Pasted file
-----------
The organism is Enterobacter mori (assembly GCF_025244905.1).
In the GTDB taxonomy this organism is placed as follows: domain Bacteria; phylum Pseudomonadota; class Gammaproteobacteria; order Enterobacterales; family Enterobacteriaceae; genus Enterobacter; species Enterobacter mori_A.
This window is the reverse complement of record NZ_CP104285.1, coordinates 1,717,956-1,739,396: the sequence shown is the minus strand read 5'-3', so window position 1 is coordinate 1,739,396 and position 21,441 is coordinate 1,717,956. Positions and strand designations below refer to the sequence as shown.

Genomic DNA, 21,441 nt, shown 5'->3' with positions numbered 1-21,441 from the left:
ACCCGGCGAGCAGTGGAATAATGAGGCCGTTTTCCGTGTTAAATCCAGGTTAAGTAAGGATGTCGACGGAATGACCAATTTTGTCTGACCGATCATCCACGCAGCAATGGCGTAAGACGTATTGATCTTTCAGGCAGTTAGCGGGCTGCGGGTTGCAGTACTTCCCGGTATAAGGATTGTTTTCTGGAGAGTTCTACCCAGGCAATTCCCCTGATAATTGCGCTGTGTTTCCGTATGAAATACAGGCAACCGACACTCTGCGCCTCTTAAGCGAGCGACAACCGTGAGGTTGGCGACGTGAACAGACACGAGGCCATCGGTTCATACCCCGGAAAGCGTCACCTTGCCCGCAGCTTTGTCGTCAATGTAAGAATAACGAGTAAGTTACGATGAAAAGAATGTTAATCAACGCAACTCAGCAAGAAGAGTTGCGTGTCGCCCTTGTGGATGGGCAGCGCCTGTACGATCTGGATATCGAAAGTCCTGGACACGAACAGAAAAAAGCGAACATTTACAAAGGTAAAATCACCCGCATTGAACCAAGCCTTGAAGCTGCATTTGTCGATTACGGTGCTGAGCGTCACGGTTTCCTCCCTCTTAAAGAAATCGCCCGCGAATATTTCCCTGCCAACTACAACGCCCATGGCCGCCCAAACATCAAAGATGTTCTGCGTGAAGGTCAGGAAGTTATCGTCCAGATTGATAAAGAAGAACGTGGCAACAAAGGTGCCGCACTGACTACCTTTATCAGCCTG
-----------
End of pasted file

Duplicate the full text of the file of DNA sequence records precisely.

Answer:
The organism is Enterobacter mori (assembly GCF_025244905.1).
In the GTDB taxonomy this organism is placed as follows: domain Bacteria; phylum Pseudomonadota; class Gammaproteobacteria; order Enterobacterales; family Enterobacteriaceae; genus Enterobacter; species Enterobacter mori_A.
This window is the reverse complement of record NZ_CP104285.1, coordinates 1,717,956-1,739,396: the sequence shown is the minus strand read 5'-3', so window position 1 is coordinate 1,739,396 and position 21,441 is coordinate 1,717,956. Positions and strand designations below refer to the sequence as shown.

Genomic DNA, 21,441 nt, shown 5'->3' with positions numbered 1-21,441 from the left:
ACCCGGCGAGCAGTGGAATAATGAGGCCGTTTTCCGTGTTAAATCCAGGTTAAGTAAGGATGTCGACGGAATGACCAATTTTGTCTGACCGATCATCCACGCAGCAATGGCGTAAGACGTATTGATCTTTCAGGCAGTTAGCGGGCTGCGGGTTGCAGTACTTCCCGGTATAAGGATTGTTTTCTGGAGAGTTCTACCCAGGCAATTCCCCTGATAATTGCGCTGTGTTTCCGTATGAAATACAGGCAACCGACACTCTGCGCCTCTTAAGCGAGCGACAACCGTGAGGTTGGCGACGTGAACAGACACGAGGCCATCGGTTCATACCCCGGAAAGCGTCACCTTGCCCGCAGCTTTGTCGTCAATGTAAGAATAACGAGTAAGTTACGATGAAAAGAATGTTAATCAACGCAACTCAGCAAGAAGAGTTGCGTGTCGCCCTTGTGGATGGGCAGCGCCTGTACGATCTGGATATCGAAAGTCCTGGACACGAACAGAAAAAAGCGAACATTTACAAAGGTAAAATCACCCGCATTGAACCAAGCCTTGAAGCTGCATTTGTCGATTACGGTGCTGAGCGTCACGGTTTCCTCCCTCTTAAAGAAATCGCCCGCGAATATTTCCCTGCCAACTACAACGCCCATGGCCGCCCAAACATCAAAGATGTTCTGCGTGAAGGTCAGGAAGTTATCGTCCAGATTGATAAAGAAGAACGTGGCAACAAAGGTGCCGCACTGACTACCTTTATCAGCCTG